Young marine researchers' networking space in the old Hanse town of Stralsund, Germany, 10 to 12 September 2014

by Cornelia E Nauen

Fortunes have been created and undone in the historical Hanse town of Stralsund. Once the most powerful city in the Baltic thanks to the sea's silver – herring – and salt, the city lost some of its luster when the trading association declined. Gateway to the beautiful island of Ruegen and recently declared a World Heritage Site by UNESCO, Stralsund is now heavily engaged in restoring the centre of town to its former glory and draws its economic lifeline from construction, tourism, the Ozeaneum and other services connecting inhabitants and visitors to the sea and its conservation.

The YOUMARES networking conference for young marine scientists is in its fifth year as an outgrowth of the working group “Research and Teaching” of the German Association for Marine Research (DGM), which also held its annual assembly in the occasion.

By now a well-established event attracting students and young scientists not only from Germany, but also neighbouring countries, it was organised by a new team, headed by Vera Golz and Christian Jessen, but working with the same dedication for creating welcoming conditions for the more than 100 active participants brought together in the beautiful setting of the Ozeaneum.

The conference proper was preceded on 10 September by the FINET workshop on game theory as applied to fisheries organised by Giovanni Romagnoni from Oslo University, Norway, Sophia Kochalski of Liverpool University, UK, formerly Berlin University, Germany, and Corinna Schendel.

Several participants presented one landmark game theory publication each to help understand key concepts and trigger debate.

An icebreaker gathering in the evening was the first opportunity for all participants to meet and socialise over a drink.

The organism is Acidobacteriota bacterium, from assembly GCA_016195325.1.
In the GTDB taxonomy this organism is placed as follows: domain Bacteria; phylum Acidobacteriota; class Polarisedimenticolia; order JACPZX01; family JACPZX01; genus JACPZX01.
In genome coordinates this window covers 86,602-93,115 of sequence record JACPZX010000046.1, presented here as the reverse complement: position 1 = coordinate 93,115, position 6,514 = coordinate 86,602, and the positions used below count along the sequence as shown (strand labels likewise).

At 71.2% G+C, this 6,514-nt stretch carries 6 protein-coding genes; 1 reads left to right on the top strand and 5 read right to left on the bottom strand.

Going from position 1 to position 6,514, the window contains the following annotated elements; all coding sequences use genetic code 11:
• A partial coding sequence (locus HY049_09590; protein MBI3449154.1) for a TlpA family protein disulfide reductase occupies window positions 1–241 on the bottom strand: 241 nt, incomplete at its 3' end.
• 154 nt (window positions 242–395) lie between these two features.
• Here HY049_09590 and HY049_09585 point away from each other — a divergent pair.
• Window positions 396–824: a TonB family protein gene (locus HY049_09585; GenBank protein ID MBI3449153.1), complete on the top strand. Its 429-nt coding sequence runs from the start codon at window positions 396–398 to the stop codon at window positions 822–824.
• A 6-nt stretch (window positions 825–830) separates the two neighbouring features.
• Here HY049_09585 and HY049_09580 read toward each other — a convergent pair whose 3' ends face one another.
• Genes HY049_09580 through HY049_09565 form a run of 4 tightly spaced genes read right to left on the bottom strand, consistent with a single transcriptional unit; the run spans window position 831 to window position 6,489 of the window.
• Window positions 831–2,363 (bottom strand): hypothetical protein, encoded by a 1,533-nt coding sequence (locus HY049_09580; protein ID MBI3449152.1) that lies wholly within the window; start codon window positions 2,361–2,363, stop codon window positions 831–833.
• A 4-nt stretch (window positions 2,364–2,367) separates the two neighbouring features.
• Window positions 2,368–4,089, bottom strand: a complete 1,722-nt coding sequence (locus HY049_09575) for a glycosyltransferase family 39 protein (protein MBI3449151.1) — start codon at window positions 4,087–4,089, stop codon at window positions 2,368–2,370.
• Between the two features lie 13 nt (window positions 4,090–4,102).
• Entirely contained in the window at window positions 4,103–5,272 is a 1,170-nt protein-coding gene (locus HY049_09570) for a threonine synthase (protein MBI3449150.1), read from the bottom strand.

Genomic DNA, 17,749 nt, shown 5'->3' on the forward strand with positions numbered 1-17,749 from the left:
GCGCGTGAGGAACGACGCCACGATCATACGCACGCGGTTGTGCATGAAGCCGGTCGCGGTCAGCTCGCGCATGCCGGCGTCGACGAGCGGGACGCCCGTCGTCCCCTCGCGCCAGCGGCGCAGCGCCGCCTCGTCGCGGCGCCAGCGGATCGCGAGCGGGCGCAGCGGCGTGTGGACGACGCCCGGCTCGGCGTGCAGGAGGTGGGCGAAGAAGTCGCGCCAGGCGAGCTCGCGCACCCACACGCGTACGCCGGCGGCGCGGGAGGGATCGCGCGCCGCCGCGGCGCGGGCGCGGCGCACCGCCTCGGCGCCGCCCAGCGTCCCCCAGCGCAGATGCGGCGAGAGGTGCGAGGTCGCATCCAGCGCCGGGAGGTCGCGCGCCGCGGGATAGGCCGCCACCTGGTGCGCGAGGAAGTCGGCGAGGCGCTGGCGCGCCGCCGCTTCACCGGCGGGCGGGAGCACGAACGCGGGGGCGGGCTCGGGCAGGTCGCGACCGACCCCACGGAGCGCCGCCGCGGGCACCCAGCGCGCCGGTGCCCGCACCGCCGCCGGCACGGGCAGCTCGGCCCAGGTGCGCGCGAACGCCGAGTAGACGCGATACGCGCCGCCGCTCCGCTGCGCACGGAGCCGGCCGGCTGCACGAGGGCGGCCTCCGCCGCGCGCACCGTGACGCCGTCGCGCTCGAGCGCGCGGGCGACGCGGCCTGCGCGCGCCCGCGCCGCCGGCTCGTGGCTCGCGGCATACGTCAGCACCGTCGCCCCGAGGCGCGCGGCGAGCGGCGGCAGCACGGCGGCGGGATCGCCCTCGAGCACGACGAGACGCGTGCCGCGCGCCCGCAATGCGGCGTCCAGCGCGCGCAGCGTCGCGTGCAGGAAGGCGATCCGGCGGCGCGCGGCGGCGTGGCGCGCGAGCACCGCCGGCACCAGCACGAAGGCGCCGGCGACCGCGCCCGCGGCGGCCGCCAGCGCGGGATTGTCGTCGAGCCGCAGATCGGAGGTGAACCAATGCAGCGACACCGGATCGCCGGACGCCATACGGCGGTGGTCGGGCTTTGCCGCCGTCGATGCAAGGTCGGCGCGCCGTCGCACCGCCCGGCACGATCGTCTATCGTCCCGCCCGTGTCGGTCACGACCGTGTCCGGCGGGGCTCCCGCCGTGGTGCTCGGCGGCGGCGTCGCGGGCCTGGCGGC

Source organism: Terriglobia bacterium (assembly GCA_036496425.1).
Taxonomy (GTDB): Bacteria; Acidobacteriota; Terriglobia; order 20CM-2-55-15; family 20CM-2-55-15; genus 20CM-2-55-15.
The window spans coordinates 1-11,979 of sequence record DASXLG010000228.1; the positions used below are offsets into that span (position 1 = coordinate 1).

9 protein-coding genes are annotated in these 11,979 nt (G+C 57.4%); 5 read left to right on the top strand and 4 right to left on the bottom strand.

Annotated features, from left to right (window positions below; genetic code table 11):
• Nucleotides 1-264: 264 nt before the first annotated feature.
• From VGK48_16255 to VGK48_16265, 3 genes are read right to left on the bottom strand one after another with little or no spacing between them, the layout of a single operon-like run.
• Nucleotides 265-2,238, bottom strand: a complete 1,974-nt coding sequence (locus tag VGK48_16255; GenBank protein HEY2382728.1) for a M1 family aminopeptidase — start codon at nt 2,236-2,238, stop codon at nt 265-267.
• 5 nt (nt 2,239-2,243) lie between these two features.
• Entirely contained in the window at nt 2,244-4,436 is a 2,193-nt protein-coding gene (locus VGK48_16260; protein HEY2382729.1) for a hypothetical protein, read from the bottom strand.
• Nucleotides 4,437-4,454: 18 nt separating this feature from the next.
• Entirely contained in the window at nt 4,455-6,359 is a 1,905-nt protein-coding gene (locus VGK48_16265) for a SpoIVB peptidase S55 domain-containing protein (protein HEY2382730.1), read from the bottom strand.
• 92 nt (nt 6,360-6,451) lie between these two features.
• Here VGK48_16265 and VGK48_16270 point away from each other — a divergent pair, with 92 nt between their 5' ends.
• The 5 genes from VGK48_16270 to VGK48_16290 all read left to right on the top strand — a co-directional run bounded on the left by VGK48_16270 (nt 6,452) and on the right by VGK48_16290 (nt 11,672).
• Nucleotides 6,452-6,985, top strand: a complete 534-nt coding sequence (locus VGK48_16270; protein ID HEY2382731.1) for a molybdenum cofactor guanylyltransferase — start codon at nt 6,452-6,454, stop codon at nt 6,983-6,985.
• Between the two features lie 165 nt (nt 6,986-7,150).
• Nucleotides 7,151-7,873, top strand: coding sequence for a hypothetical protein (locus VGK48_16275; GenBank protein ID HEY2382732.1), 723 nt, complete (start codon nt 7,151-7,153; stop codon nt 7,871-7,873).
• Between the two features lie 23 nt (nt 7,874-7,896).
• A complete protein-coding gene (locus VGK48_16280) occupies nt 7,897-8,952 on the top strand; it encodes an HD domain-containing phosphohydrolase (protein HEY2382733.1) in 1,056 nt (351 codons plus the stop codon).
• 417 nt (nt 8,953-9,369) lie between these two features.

Keynotes of confirmed scientists opened the conference the following day.

Three major sessions helped structure the day.

Several papers each were presented under the session themes: Small-scale fisheries, cold water research, and tools and methods supporting an ecosystem-based approach to marine spatial planning.

Soledad Luna of the University of Technology, Dresden, Germany, introduced the session on small-scale fisheries. She underscored the importance of demarginalising this significant socio-economic sector, particularly in the light of catch reconstructions revealing their under-rated socio-economic weight.

These reconstructions - true pieces of scientific detective work in all countries and major islands - are carried out through world-wide collaborations instigated and coordinated by the Sea Around Us Project at the University of British Columbia, Vancouver, Canada. This is where her co-session leader, Anna Schuhbauer, is based.

Sophia Kochalski gave a catchy account of her research into the cockle fisheries in nearshore waters in the UK, which she investigated from the perspective of sustainability and resilience. She used a multi-criteria assessment scheme and concluded that at the macro-level sustainability was broadly ensured even though at micro-level the overcapacity gave rise to some concern. However, experienced full time fishers had opportunities to switch to other species should the stocks suffer, while new entries or part-time fishers were expected to be able to diversify into other jobs if need be.

Malin Anderson of Lund University in Sweden presented her empirical research on fishermen's perceptions about sustainability through analysing discourses confirming widespread resistance to top-down management measures.

Lotta C Kluger and G.A. Castellanos Galindo shared some comparisons between use of mangroves in Western Colombia and Northern Peru, research done as part of the MAPES Project. In Colombia, with modest population densities mostly of Afro-Indian descent and hardly any market access, species richness was greater, but social conditions tougher. Conversely, the Peruvian exploitation and transformation of what was originally a dense mangrove area was much more diversified with economic activities from ecotourism to shrimp production providing an economic base for much higher population densities. The jury is still out which system is more resilient to diverse shocks and changes. It was certainly not a simplistic case of ecodeterminism. Listening to the oral presentation conjured up images of large populations and complex ecological and governance systems across the Americas prior to Columbus as they are grippingly summarised by Charles Mann in "1491" based on the last three to four decades of research.